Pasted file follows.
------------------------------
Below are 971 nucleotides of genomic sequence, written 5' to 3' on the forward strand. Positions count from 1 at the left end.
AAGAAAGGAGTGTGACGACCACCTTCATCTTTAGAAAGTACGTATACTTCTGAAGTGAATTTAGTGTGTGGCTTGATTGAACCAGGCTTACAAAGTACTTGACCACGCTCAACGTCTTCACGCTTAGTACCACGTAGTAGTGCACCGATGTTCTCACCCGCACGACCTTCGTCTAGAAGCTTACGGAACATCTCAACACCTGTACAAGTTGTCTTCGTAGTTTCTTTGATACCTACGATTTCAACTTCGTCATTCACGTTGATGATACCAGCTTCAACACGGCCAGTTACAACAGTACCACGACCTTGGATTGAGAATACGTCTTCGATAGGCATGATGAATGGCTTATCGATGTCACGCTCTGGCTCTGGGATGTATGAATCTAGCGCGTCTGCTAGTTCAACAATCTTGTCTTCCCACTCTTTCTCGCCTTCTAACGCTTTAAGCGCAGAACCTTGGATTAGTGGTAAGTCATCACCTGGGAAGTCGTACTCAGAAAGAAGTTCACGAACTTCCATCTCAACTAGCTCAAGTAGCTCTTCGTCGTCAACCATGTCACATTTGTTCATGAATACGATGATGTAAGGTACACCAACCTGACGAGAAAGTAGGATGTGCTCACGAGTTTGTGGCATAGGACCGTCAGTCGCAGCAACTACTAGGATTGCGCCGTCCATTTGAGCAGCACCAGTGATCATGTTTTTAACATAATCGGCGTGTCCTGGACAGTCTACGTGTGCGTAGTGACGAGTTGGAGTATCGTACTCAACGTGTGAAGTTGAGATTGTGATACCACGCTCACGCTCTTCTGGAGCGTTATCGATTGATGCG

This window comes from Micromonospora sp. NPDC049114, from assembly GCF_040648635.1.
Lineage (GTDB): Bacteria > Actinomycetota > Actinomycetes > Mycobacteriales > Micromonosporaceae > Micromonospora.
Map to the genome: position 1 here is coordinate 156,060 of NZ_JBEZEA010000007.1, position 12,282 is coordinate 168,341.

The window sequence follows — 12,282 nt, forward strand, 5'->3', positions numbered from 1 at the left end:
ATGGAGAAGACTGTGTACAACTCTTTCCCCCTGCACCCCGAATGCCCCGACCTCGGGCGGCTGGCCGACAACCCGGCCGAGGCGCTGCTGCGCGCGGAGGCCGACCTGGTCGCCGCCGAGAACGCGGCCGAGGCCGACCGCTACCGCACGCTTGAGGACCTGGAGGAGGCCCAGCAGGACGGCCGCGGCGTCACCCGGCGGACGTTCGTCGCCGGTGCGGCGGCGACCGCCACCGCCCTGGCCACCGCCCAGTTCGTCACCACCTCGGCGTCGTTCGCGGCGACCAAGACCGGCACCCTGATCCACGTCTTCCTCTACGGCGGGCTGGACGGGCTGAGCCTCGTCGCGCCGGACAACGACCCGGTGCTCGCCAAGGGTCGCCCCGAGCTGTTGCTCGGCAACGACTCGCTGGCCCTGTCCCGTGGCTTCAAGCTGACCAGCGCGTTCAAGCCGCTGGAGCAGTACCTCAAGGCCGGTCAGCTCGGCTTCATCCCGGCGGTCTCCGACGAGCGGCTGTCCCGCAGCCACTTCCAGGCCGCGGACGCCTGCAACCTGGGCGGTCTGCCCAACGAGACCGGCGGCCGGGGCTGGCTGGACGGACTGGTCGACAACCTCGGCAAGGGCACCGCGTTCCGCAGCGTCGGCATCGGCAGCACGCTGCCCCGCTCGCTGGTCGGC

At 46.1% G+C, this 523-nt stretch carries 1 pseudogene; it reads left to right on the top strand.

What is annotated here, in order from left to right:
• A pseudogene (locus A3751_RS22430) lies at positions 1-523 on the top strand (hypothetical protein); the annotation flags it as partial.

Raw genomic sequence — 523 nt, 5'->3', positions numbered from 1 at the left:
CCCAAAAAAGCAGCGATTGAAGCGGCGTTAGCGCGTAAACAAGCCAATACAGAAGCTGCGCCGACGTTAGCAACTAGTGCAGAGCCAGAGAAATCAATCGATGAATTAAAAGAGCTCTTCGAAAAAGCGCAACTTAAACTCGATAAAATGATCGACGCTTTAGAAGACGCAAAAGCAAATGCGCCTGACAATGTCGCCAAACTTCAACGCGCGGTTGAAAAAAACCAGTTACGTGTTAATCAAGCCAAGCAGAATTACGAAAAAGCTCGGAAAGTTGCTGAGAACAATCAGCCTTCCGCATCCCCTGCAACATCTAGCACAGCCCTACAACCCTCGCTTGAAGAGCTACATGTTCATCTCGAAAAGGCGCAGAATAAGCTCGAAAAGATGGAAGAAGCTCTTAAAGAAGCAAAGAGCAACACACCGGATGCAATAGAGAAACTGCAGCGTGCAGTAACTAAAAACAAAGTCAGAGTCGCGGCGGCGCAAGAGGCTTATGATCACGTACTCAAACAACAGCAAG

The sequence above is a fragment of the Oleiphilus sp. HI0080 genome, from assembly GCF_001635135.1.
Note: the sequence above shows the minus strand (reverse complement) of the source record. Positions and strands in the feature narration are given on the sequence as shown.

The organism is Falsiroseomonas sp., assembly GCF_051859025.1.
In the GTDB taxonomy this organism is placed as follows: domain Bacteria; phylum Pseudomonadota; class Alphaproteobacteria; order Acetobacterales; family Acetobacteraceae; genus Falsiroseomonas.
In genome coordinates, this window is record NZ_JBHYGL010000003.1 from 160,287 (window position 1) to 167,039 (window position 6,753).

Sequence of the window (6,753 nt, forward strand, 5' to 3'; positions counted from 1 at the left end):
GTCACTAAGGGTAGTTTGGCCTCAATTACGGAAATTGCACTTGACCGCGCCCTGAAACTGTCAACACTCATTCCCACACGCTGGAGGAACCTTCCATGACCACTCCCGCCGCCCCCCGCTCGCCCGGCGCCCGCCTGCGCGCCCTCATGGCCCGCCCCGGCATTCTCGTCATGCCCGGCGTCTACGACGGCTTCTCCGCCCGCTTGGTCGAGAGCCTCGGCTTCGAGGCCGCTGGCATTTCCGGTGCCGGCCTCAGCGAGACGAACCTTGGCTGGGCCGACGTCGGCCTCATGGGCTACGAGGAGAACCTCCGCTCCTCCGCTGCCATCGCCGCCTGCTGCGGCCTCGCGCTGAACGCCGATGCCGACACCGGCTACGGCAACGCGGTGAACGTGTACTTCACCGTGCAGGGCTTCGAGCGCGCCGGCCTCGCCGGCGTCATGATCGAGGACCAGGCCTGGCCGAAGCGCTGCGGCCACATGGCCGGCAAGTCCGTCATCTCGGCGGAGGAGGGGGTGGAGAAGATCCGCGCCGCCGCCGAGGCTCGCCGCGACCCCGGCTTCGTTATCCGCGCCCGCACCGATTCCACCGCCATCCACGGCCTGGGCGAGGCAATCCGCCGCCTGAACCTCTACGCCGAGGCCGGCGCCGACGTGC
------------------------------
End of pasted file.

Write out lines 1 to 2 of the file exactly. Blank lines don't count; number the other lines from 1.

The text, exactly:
Below are 971 nucleotides of genomic sequence, written 5' to 3' on the forward strand. Positions count from 1 at the left end.
AAGAAAGGAGTGTGACGACCACCTTCATCTTTAGAAAGTACGTATACTTCTGAAGTGAATTTAGTGTGTGGCTTGATTGAACCAGGCTTACAAAGTACTTGACCACGCTCAACGTCTTCACGCTTAGTACCACGTAGTAGTGCACCGATGTTCTCACCCGCACGACCTTCGTCTAGAAGCTTACGGAACATCTCAACACCTGTACAAGTTGTCTTCGTAGTTTCTTTGATACCTACGATTTCAACTTCGTCATTCACGTTGATGATACCAGCTTCAACACGGCCAGTTACAACAGTACCACGACCTTGGATTGAGAATACGTCTTCGATAGGCATGATGAATGGCTTATCGATGTCACGCTCTGGCTCTGGGATGTATGAATCTAGCGCGTCTGCTAGTTCAACAATCTTGTCTTCCCACTCTTTCTCGCCTTCTAACGCTTTAAGCGCAGAACCTTGGATTAGTGGTAAGTCATCACCTGGGAAGTCGTACTCAGAAAGAAGTTCACGAACTTCCATCTCAACTAGCTCAAGTAGCTCTTCGTCGTCAACCATGTCACATTTGTTCATGAATACGATGATGTAAGGTACACCAACCTGACGAGAAAGTAGGATGTGCTCACGAGTTTGTGGCATAGGACCGTCAGTCGCAGCAACTACTAGGATTGCGCCGTCCATTTGAGCAGCACCAGTGATCATGTTTTTAACATAATCGGCGTGTCCTGGACAGTCTACGTGTGCGTAGTGACGAGTTGGAGTATCGTACTCAACGTGTGAAGTTGAGATTGTGATACCACGCTCACGCTCTTCTGGAGCGTTATCGATTGATGCG